An extract from “The Ballycotton Job: An Incredible True Story of IRA Pirates."
The news that the IRA had captured a Royal Navy ship along with a vast haul of munitions caused a sensation.
The newspapers had a field day. The Irish Independent called it “an amazing exploit” and the Irish Times a “remarkable exploit.” The London Times referred to it as “clever and daring coup” and across the Atlantic the New York Times remarked that it was a “sensational affair…carried out with great audacity.”
And while it was clear that Sean O’Hegarty and the IRA had accomplished a remarkable feat, it was also apparent that the Royal Navy had been caught wrong footed. The Cork Examiner wrote: “Naval men here all admit [that the navy] was cleverly outwitted” and the Irish Independent noted that “there was no armed guard over the cargo of arms and ammunition.”
However, Michael Collins and the Irish government refused to believe that the navy could have been so incompetent and in the words of one leading pro-Treaty politician: “It is pretty evident that there was deliberate ‘negligence’ in the guarding of the vessel.”
Collins decided that a clique within the British establishment had allowed the arms to fall into the hands of his anti-Treaty enemies in order to provoke civil war. He angrily told Churchill: “It is generally believed here that there was collusion between those responsible on your side and the raiders.” Adding that the incident showed “how desirous certain sections of the English military authorities were to arm Irish men against each another.”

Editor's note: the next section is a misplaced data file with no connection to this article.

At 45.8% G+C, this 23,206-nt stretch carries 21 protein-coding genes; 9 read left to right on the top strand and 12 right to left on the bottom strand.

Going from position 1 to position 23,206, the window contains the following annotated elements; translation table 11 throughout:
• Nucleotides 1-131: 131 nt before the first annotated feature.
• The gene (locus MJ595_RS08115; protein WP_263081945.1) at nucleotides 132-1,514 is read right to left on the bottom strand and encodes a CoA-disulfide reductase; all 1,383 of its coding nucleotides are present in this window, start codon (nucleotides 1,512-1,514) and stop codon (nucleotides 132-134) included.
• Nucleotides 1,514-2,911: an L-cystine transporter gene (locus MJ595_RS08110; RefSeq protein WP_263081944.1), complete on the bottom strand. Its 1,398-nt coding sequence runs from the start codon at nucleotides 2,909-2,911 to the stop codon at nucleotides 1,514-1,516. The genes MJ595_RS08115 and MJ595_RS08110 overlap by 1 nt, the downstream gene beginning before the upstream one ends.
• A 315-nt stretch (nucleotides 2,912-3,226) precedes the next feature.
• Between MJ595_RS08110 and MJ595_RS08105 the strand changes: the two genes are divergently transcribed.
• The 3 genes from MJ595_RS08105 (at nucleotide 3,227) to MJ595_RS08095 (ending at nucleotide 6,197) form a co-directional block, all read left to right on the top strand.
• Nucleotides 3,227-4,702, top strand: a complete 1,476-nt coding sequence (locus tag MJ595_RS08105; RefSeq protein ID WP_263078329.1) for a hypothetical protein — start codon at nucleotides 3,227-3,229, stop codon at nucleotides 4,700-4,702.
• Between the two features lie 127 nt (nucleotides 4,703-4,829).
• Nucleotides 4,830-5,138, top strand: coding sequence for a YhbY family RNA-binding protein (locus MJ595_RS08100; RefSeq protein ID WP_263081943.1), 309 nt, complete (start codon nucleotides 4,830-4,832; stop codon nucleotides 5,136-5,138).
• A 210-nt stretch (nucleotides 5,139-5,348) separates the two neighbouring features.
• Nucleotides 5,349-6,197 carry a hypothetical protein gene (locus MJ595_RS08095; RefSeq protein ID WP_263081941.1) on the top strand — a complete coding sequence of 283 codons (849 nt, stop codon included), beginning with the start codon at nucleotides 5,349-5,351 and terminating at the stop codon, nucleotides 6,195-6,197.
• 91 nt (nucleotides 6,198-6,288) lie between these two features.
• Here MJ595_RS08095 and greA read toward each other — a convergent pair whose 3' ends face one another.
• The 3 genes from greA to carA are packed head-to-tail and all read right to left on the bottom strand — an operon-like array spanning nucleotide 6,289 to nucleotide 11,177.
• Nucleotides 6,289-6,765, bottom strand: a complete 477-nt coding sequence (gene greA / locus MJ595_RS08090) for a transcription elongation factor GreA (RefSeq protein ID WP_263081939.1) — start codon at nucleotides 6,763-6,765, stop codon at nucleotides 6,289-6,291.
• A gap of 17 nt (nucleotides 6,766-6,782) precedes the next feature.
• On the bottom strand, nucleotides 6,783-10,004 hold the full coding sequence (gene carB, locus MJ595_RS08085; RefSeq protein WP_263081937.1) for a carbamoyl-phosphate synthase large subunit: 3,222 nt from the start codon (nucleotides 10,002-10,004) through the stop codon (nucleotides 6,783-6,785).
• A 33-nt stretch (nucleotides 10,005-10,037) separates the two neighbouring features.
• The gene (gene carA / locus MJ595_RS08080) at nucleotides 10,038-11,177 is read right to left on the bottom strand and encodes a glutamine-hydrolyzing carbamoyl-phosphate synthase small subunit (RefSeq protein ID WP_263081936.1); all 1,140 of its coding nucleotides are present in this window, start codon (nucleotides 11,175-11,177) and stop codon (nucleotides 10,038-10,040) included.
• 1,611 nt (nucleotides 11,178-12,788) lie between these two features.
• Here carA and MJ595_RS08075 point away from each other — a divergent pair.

No one was more stunned than the British government. The outgoing British commander in Ireland, General Nevil Macready, said: “I cannot remember having seen such a gale blowing as was raging in Downing Street” and that the government was in more of a panic than at the outbreak of World War One in 1914!
Winston Churchill with munitions factory workers in Glasgow in 1918.
But despite the fear that the IRA might now overthrow Michael Collins’ government and declare an Irish Republic there was a grudging respect for the ‘pirates’. Winston Churchill – who loved an adventure himself - reported to the cabinet: “There is no doubt that the Irish have a genius for conspiracy rather than for government.” Elaborating that the incident “clearly shows that we are in contact with revolutionaries who will stop at nothing, who are capable of brilliantly conceived operations and who have facilities and resources at their unhampered disposal both in money and arms and of a kind and on a scale never previously experienced.”
Others such as General Macready called it a “daring outrage” and even Admiral Gaunt was forced to admit: “the coup was cleverly planned and carried out” and could only muster an anaemic defense on his own behalf: “It did not occur to anyone, as far as I am aware, that any overt actions upon the high seas might be anticipated.”And although the captured weapons played a significant role in the Irish Civil War the incident soon faded from memory. This was a story that needed to be resurrected and finally told in full.
For an interview with Tom Mahon, click here.